While “Mothers of the Movement” (a coalition spearheaded by mothers who lost their children to police violence) took a public platform at the DNC to encourage America to remember the names of Trayvon Martin, Jordan Davis, Sandra Bland and also implore viewers to vote for Hillary Clinton, one woman was noticeably absent: Samaria Rice — Tamir Rice’s mother.
In an interview with Fusion, Rice explained that she was not ready to jump on Hillary’s bandwagon, or any other presidential candidate’s for that matter, because none of them have adequately addressed police violence and she needs that reassurance before she can declare any support:
“I think that would make me feel better, and no candidate has did that for me yet,” she expressed.
She is not alone in these sentiments.
After Hillary Clinton won the bid to be the Democratic candidate for the 2016 Presidential Election, #IGuessImWithHer trended all over Black Twitter, highlighting black reluctance and apathy towards her win. Many Black staunchly supported Bernie Sander’s camp, that sold the Democratic followers on revolution, and after recognizing that revolution was no longer an option, some are now completely backing out from politics altogether.
Because, let’s be honest, there is absolutely nothing revolutionary about electing Hillary Clinton. The biggest appeal for some is in the fact that she is a woman, but her complicity in and past support of various policies that have been harmful to Black people justifies black apathy towards the candidate. Even Black distrust. The political system has failed African-Americans in this election by not affording us a candidate that represents our interest in any way and though that isn’t necessarily new, in a year when a man like Donald Trump is running with vigorous support from his constituency, it certainly is more troublesome and problematic than ever.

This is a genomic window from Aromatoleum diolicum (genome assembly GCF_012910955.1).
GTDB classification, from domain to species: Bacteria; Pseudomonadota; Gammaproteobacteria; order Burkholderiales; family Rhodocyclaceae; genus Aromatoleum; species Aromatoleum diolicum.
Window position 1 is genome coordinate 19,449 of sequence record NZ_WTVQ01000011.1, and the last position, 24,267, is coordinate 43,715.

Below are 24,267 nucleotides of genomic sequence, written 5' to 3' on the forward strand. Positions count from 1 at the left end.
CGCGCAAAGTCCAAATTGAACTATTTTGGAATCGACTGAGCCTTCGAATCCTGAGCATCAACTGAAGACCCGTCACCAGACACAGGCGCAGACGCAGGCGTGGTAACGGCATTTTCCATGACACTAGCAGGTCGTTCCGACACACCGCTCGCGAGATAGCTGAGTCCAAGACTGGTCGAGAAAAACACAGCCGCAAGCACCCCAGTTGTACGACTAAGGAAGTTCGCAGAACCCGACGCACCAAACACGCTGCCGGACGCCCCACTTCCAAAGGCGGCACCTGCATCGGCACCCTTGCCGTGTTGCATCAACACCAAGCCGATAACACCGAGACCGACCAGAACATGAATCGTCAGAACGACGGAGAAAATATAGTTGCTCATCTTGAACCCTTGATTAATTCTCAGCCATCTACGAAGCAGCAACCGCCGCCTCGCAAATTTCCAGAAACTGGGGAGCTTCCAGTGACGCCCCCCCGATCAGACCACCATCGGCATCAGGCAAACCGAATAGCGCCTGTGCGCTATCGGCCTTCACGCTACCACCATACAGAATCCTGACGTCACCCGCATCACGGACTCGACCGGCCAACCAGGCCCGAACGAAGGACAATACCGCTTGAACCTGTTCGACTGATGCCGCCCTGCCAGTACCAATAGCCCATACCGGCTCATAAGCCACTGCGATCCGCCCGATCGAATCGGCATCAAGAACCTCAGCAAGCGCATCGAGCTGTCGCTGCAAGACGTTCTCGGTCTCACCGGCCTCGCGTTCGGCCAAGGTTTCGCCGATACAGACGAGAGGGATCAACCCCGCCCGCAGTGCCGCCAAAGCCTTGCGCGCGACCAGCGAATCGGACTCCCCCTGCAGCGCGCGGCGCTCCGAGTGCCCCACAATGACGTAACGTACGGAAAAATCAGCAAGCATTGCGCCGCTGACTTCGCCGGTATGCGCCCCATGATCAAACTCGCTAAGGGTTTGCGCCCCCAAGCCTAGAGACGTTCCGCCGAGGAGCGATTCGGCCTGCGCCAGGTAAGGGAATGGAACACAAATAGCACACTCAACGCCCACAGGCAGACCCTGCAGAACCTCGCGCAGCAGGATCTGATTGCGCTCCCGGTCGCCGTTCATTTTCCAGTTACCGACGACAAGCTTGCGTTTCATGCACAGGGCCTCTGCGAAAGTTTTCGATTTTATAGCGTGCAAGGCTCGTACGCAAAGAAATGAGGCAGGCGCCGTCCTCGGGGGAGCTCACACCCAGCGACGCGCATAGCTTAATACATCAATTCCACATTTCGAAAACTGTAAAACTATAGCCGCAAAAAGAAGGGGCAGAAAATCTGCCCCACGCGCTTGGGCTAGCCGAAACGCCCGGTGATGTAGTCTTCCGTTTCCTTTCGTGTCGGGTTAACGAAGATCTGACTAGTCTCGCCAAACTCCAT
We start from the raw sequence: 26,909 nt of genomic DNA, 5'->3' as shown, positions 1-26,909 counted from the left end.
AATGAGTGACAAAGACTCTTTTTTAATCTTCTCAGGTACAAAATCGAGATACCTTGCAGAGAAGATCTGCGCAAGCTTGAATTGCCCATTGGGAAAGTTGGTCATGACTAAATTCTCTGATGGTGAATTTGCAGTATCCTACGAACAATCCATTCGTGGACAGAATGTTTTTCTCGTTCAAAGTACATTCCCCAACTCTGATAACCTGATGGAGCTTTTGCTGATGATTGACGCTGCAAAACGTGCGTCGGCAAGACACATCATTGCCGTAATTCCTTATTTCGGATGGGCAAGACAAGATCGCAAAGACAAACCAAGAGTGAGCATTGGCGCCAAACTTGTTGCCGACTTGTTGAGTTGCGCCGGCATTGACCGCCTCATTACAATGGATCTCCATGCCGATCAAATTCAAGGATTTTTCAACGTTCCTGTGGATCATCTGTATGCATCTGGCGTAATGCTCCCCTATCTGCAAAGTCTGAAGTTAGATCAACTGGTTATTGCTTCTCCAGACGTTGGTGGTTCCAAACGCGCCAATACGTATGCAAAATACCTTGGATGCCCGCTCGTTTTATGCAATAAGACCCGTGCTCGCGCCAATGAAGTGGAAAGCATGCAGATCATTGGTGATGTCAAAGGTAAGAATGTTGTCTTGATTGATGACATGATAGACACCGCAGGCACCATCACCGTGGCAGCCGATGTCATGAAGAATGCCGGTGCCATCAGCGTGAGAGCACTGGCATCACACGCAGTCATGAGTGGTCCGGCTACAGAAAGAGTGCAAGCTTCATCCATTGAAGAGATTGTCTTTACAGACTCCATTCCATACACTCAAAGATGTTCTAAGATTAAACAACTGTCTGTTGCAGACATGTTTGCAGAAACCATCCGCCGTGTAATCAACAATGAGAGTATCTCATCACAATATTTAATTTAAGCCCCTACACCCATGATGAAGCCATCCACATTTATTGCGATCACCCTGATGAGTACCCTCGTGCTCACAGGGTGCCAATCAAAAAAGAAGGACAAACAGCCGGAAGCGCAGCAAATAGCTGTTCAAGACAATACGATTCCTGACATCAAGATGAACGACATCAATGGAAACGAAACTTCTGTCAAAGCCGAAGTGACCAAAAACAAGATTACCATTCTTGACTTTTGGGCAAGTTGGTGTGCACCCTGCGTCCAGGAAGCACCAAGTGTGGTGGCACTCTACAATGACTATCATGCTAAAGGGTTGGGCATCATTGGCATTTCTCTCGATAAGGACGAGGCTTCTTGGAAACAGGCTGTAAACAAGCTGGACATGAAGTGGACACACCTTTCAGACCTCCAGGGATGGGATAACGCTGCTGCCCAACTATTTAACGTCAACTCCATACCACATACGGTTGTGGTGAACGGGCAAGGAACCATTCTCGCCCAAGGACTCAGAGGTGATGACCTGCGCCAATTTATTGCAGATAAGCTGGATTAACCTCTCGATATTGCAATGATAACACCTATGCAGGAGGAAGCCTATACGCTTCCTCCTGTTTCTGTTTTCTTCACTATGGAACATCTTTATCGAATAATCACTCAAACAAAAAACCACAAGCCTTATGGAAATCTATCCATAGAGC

For Black voters who weren’t initially feeling “The Bern,” there was even less reason to opt into participation in the political election system. After all, there was no Black candidate to represent “Hope” and “Change,” as was had in the past two elections to offer appeasement and a sense of direction/progressivism. No candidates who prioritized Black lives. The hope that drove Black voters to the ballots these past two elections has been extinguished.
This is detrimental in the context of a country where it is estimated only about half the population vote in the first place. And especially detrimental when the projections of which candidates will win which states looks like this, according to a map from the New York Times:
White Republicans finally have a candidate to believe in and many of them are pouring every ounce of their energy and effort into seeing to it that he is elected while we wallow in the loss of the hopes and dreams the image of a Black family in the White House spurred and largely remain unmotivated. As sentiments, like those expressed by Samaria Rice continue to rise, we must definitely wonder if that will allow us to let a xenophobe, racist rise to power as well.
Though options are bleak, many argue inaction creates an even darker future. That we have to rally together and conclude #IGuessImWithHer about Hillary Clinton or risk putting this entire country in the hands of a man unfit to lead.
And while that is important and perhaps true, it simply is not going to prove sufficient to get many Black people– like Samaria Rice– out to the ballots, which is just plain scary. We may, indeed, help Donald Trump become the next president of the United States of America.